Friday, 3 July 2009

Don't abuse expenses to boost your salary

Shropshire bosses should review their expenses policies in order to stop staff getting away with false claims.

John Mehtam, our Employment Law Specialist, said the MPs expenses scandal had uncovered a raft of issues that could not be ignored.

“We’ve all seen the continuing press coverage and the uproar over the MPs’ claims, and it’s an important lesson for companies to learn. Now is the perfect time to review your expenses policies, and ensure staff are not using your expenses system as a way to boost their salaries. Some people seem to assume they have a right to expenses on top of their wages, but in fact they are there to reimburse staff and not as an additional extra to reward them.”

John said companies should check the expenses staff were claiming were actually correct – particularly travelling expenses.

“But of course you’ll probably have much more pressing things to do than check every single expenses claim – and that’s what expenses cheats are relying on. There is no reason though why you can’t introduce spot checks. Select a couple of claims at random and look through them in detail – this should be enough to put employees off who may be considering submitting inflated claims.

“If you do find someone has made a false or embellished claim, challenge them – if they’ve clearly broken the rules, you can start disciplinary proceedings, and of course, it’s actually also a criminal offence.”

John said companies should also insist on receipts – for every expense they claim, staff should need to prove it. “Take heed of the scandal that’s hit Westminster, and don’t allow your own company to suffer at the hands of employees who are prepared to take a chance.”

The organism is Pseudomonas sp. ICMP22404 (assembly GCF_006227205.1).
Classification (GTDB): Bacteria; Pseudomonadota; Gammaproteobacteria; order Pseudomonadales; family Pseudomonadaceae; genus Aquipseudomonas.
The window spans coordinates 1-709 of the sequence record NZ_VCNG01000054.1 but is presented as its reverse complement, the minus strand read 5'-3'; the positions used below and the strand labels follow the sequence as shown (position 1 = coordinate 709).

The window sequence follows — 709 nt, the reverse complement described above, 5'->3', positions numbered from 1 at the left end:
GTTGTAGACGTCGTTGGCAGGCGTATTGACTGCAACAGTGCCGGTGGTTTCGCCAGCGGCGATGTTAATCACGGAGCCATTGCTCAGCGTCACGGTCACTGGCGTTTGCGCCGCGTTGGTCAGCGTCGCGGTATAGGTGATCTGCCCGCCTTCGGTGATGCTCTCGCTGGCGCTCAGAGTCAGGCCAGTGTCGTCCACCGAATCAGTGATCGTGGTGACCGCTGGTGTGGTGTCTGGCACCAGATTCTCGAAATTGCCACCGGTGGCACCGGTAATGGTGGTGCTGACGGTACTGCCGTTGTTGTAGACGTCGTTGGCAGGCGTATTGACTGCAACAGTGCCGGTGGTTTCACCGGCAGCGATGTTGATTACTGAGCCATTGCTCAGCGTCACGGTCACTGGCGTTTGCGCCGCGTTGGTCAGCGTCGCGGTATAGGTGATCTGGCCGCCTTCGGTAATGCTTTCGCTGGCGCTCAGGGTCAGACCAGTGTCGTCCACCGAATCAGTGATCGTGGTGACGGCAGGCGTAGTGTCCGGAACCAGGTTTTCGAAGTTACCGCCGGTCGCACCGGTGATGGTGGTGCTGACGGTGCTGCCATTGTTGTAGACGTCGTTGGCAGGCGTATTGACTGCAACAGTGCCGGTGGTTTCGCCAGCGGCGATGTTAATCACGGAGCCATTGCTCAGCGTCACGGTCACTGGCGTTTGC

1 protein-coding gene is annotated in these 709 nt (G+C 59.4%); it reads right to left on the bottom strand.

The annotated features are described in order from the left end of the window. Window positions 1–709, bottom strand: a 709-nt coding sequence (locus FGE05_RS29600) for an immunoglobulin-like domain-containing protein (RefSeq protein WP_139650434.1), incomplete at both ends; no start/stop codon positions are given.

Think carefully before you sign

Shropshire couples should think very carefully before they sign a prenuptial agreement as it will now have a huge impact on the rest of their lives.

Graham Davies, our Senior Partner, said previously prenuptial agreements had been taken into consideration by the courts, but could not be enforced. But now, in a landmark decision senior judges have given their clearest signal yet that courts in England and Wales should take prenuptials as binding documents, bringing them into line with the rest of Europe.

“The law previously said that prenuptial contracts were not enforceable, but the judges said the legislation was patronising and outdated,” said Graham. “So in the case of a wealthy heiress, they ruled that the prenuptial contract she and her husband had signed should be decisive in their divorce case.

“In future, the courts will now regard these contracts as binding, unless there is a reason not to. This means couples should give more consideration to the agreement before they sign it, as it could be a key factor if they ever decide to divorce and need to divide their assets.”

Graham said the judges had decided that ignoring prenuptial contracts seemed to be “increasingly unrealistic” and “reflected the laws and morals of earlier generations”. “By bringing England into line with the rest of Europe, the judges have put a stop to divorcing couples from overseas coming here to finalise their arrangements and avoiding their prenuptial agreements.

“The outdated law meant it was open season for couples who wanted to disregard the contracts they had previously signed – now England is on a level playing field. Any couples considering a prenuptial agreement would be wise to think things through very carefully – the consequences of signing one could have a huge impact on your future.”